Philosophical Studies

, Volume 173, Issue 11, pp 2951–2968 | Cite as

Moral uncertainty and fetishistic motivation

  • Andrew SepielliEmail author


Sometimes it’s not certain which of several mutually exclusive moral views is correct. Like almost everyone, I think that there’s some sense in which what one should do depends on which of these theories is correct, plus the way the world is non-morally. But I also think there’s an important sense in which what one should do depends upon the probabilities of each of these views being correct. Call this second claim “moral uncertaintism”. In this paper, I want to address an argument against moral uncertaintism offered in the pages of this journal by Brian Weatherson, and seconded elsewhere by Brian Hedden, the crucial premises of which are: (1) that acting on moral uncertaintist norms necessarily involves motivation by reasons or rightness as such, and (2) that such motivation is bad. I will argue that (1) and (2) are false, and that at any rate, the quality of an agent’s motivation is not pertinent to the truth or falsity of moral uncertaintism in the way that Weatherson’s and Hedden’s arguments require.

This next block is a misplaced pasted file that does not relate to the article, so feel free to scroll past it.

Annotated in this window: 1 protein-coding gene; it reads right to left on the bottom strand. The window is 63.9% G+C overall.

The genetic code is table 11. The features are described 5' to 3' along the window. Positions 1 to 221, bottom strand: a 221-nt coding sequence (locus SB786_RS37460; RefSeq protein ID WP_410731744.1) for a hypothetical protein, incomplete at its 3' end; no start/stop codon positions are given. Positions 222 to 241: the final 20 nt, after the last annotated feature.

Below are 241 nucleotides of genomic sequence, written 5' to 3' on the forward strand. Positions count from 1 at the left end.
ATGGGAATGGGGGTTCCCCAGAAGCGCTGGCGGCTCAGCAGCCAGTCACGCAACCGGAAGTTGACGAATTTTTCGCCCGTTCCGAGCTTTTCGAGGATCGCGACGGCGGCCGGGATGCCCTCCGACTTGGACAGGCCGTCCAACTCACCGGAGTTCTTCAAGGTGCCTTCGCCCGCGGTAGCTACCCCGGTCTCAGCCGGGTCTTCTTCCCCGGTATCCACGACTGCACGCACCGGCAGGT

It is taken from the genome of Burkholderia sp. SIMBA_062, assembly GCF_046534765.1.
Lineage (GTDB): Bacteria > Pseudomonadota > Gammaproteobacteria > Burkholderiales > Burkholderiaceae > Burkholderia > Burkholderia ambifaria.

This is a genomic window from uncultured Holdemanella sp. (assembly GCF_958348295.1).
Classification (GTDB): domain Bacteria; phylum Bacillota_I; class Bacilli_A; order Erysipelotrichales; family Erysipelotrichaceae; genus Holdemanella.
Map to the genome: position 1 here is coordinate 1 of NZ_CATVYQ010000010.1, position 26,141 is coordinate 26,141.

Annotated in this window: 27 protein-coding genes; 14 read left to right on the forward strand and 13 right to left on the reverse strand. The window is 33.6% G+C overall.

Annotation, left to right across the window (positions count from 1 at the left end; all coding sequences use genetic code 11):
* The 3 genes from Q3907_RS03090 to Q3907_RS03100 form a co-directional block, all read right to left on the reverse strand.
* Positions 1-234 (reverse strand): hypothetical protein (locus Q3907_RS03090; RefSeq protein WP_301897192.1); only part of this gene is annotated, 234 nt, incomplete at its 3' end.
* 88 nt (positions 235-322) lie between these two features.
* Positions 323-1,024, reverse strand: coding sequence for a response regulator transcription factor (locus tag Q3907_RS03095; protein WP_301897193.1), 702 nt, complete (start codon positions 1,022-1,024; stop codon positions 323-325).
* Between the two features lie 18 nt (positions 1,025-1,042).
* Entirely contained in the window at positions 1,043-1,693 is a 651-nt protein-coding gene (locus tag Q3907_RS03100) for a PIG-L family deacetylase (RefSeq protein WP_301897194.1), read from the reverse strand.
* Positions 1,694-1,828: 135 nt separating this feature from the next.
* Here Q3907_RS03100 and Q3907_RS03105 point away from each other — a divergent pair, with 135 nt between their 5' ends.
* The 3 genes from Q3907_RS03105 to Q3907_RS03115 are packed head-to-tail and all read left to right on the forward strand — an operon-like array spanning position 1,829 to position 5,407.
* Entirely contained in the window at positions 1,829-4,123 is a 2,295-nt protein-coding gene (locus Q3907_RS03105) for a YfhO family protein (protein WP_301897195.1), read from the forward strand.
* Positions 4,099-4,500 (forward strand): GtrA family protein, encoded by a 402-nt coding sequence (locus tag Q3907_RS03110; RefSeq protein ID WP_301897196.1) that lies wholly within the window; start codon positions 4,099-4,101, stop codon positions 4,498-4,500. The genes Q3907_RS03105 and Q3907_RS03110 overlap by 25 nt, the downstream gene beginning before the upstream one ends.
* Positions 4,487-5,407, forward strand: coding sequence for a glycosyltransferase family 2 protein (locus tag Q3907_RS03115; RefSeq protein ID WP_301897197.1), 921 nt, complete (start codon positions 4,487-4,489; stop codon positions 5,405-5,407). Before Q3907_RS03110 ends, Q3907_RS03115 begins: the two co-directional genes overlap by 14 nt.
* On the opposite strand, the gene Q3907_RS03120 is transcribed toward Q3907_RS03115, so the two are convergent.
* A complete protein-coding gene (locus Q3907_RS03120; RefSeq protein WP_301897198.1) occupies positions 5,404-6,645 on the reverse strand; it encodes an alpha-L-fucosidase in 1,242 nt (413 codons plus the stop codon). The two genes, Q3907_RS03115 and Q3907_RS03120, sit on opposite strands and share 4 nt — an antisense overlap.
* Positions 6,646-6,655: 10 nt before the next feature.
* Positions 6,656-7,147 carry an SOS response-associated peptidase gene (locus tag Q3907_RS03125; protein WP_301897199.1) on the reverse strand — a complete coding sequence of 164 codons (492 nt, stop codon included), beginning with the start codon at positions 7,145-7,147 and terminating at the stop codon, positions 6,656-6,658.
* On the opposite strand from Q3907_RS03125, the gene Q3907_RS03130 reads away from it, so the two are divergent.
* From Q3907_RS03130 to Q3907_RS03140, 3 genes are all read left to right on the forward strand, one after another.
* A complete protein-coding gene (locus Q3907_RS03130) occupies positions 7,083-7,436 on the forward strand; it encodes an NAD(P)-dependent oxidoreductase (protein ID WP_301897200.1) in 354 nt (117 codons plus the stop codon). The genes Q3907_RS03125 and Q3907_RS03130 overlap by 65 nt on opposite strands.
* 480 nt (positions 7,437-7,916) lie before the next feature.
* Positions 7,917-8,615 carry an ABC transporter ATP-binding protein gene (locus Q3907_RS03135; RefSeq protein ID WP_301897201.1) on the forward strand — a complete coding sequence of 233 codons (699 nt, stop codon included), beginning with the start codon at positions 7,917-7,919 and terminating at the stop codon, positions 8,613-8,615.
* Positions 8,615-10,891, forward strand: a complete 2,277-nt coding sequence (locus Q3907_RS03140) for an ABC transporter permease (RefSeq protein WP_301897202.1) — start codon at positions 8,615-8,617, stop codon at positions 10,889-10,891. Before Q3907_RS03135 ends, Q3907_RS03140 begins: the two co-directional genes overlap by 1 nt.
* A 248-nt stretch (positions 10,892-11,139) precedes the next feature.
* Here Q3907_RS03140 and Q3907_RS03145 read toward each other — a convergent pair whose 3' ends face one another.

Moral uncertainty Fetishism Moral motivation Brian Weatherson Brian Hedden Michael Smith 



This research was funded by a University of Toronto Connaught Junior Researcher Award.

Compliance with ethical standards

Conflict of interest

The researcher declares that he has no conflicts of interest.


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Copyright information

© Springer Science+Business Media Dordrecht 2016

Authors and Affiliations

  1. 1.University of TorontoTorontoCanada

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